My wife suggested we get out of town for her days off. I asked her what she had in mind and she told me going up Thursday night after work camping and doing Humphreys on Friday. I had to check to see if she was feeling ok. She is not a big fan of the cold or altitude. I got the forecast from Mountain-forecast and let her know that it would be below 32 at camp and 18 on the summit. We then received a text picture from a coworker on Thursday from the summit wearing goggles and a face mask with almost no visibility which made her a little nervous.
Drove up Thursday had dinner made a campfire and set up the tent. I knew it was cold 'cause Muesli's water dish was frozen within an hour. I checked my watch in the middle of the night and it said 25 degrees in the tent
It also said the date was 09/15/03? Put it on and warmed it up and reset it. Guess the watch or the battery doesn't like freezing temps. Woke up to a cool clear cloudless day.
The gameplan was hiking by 8am, but the cold made it difficult to get my better half moving. After breakfast my wife decided she needed some caffeinated courage and warmth to thaw from the cold night so we drove down the mountain to Late for the Train. Fireman's Mocha is the best mocha ever!
Headed back up the mountain and started the hike 11 am. At this point, I resigned myself to a nice day hike with Sarrah and Muesli. I pretty much resigned myself to trying to make it to the summit some other time. Maybe we would go check out the Bomber site which is on my list of places to see.
My wife had previously attempted this hike and made it as far as the Saddle. There she was diagnosed with altitude sickness by a Dr. who happened to be there and encouraged her to descend. She probably didn't need a dr. diagnosis since she had been throwing up and blacking out for the previous hour before reaching the saddle. I myself have never been on this hike.
It was easy to follow and the views once out of the trees were spectacular. We met a group at the saddle and took a break for lunch. Sarrah was starting to feel the effects of the altitude, but wanted to push on.
Sarrah made it to 12,200+ and the final false summit
. I was proud of her, but she was disappointed. We ran into a guy who had turned around short of the summit stating he needed crampons. Feeling sick Sarrah opted to start heading down at this point. I agreed to catch up with her and headed to the summit with Muesli. It took about 10 minutes from the last false summit to the final push to the top. I rolled down the pant legs and put on a jacket. My toes really only were cold during the push to the top and on the way down from the summit. It was really exposed, the winds had picked up, and the FF were wet from mud and slush on the sun exposed sections below the saddle. There were two sections on the small saddle from the last false peak to the summit that were ridiculously slick smooth ice. I took great care to get past these on the way up and opted to come down a little higher on the rocks for footing which seemed to be the safer route and had been used recently. We caught up to Sarrah before the last false summit before the saddle. She didn't start feeling better until we were about a thousand feet below the saddle. We made great time down albeit mostly by headlamp and we were in the parking lot before 7pm.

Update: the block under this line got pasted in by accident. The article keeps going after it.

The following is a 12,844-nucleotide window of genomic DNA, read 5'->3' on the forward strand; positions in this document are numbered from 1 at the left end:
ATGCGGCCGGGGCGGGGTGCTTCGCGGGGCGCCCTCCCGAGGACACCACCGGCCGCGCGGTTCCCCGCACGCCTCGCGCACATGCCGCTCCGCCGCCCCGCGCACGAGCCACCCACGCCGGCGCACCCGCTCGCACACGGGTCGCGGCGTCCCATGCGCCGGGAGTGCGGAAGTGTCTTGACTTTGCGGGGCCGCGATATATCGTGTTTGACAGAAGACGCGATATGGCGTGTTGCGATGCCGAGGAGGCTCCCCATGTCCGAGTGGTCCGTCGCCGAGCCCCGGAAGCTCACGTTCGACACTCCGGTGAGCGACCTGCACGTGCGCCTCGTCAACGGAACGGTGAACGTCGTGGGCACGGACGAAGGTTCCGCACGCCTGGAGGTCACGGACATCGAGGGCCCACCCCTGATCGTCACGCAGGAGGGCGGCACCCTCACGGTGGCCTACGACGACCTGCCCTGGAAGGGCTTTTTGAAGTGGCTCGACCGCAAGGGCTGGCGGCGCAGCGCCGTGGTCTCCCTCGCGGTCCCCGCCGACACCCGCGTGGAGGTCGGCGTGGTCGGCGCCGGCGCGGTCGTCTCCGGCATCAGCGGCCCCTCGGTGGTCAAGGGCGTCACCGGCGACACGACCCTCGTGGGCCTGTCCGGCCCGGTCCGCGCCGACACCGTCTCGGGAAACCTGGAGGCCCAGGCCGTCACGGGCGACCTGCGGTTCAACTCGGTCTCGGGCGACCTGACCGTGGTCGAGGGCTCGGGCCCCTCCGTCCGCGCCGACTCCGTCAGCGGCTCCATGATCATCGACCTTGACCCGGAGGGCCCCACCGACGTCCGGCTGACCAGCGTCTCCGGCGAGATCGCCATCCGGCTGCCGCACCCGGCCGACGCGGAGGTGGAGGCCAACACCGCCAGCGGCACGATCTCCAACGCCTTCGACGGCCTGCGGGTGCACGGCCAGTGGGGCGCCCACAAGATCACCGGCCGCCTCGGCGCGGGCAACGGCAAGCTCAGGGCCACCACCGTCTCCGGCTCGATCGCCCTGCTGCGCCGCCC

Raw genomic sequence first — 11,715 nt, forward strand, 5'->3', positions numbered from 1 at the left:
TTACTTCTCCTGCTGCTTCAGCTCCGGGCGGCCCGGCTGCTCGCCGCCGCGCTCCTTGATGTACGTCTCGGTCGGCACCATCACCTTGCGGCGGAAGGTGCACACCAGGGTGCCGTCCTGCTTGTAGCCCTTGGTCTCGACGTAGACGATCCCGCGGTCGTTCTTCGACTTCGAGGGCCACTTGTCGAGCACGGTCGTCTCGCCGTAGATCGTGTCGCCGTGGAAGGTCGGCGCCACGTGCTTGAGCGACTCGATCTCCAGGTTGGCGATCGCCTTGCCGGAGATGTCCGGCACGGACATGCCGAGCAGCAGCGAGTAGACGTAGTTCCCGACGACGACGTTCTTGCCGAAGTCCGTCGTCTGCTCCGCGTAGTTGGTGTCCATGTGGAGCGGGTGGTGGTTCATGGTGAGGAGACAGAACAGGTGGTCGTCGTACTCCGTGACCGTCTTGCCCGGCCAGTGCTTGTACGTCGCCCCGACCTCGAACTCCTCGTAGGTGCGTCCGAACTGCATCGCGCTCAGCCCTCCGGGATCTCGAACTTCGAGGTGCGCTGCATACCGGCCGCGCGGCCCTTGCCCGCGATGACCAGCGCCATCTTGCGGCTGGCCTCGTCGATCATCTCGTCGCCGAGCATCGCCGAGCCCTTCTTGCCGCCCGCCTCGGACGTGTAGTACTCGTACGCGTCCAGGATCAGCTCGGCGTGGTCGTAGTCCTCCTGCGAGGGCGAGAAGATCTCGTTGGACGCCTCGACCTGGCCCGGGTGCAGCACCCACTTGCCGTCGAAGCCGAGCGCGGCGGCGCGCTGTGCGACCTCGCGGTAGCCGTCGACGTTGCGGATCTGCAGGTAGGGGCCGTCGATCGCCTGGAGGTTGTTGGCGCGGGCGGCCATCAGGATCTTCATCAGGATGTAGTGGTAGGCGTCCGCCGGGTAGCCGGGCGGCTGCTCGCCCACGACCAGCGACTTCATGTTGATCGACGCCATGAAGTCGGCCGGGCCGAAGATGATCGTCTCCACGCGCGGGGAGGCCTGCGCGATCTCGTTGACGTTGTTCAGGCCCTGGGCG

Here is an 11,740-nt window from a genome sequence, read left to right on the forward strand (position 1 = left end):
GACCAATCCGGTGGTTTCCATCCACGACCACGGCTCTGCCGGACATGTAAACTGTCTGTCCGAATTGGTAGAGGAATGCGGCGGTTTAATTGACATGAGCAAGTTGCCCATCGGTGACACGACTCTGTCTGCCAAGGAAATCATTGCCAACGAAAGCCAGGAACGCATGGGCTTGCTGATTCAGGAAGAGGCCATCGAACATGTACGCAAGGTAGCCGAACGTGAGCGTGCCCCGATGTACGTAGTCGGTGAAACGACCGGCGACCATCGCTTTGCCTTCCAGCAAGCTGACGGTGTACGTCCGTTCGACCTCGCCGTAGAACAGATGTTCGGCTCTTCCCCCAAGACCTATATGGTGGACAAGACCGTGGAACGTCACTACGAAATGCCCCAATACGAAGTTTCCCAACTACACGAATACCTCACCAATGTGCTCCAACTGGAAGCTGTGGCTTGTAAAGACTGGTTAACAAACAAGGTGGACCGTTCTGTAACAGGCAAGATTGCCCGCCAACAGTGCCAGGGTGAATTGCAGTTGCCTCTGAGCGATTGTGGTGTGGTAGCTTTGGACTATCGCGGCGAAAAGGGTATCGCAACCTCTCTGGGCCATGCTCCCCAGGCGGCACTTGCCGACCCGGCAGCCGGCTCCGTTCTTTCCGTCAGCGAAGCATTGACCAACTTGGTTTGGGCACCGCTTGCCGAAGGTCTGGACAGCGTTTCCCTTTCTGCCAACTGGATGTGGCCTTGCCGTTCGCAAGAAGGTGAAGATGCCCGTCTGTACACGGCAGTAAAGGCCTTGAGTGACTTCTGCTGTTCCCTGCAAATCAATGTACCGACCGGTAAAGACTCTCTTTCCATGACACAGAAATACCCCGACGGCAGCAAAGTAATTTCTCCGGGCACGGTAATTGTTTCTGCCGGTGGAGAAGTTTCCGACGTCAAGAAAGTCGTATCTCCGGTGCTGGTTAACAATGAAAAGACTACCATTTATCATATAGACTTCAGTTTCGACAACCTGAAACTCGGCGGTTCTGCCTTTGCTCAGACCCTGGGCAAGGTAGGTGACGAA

We enjoyed the solitude of being the only ones on the mountain on the way down. Sarrah talked about her next attempt and seems determined to get to the top. I know she will next time.
Muesli did excellent and had no difficulty with altitude, cold, or paws and added another peak to his list.
There is nothing like sharing the outdoors with family!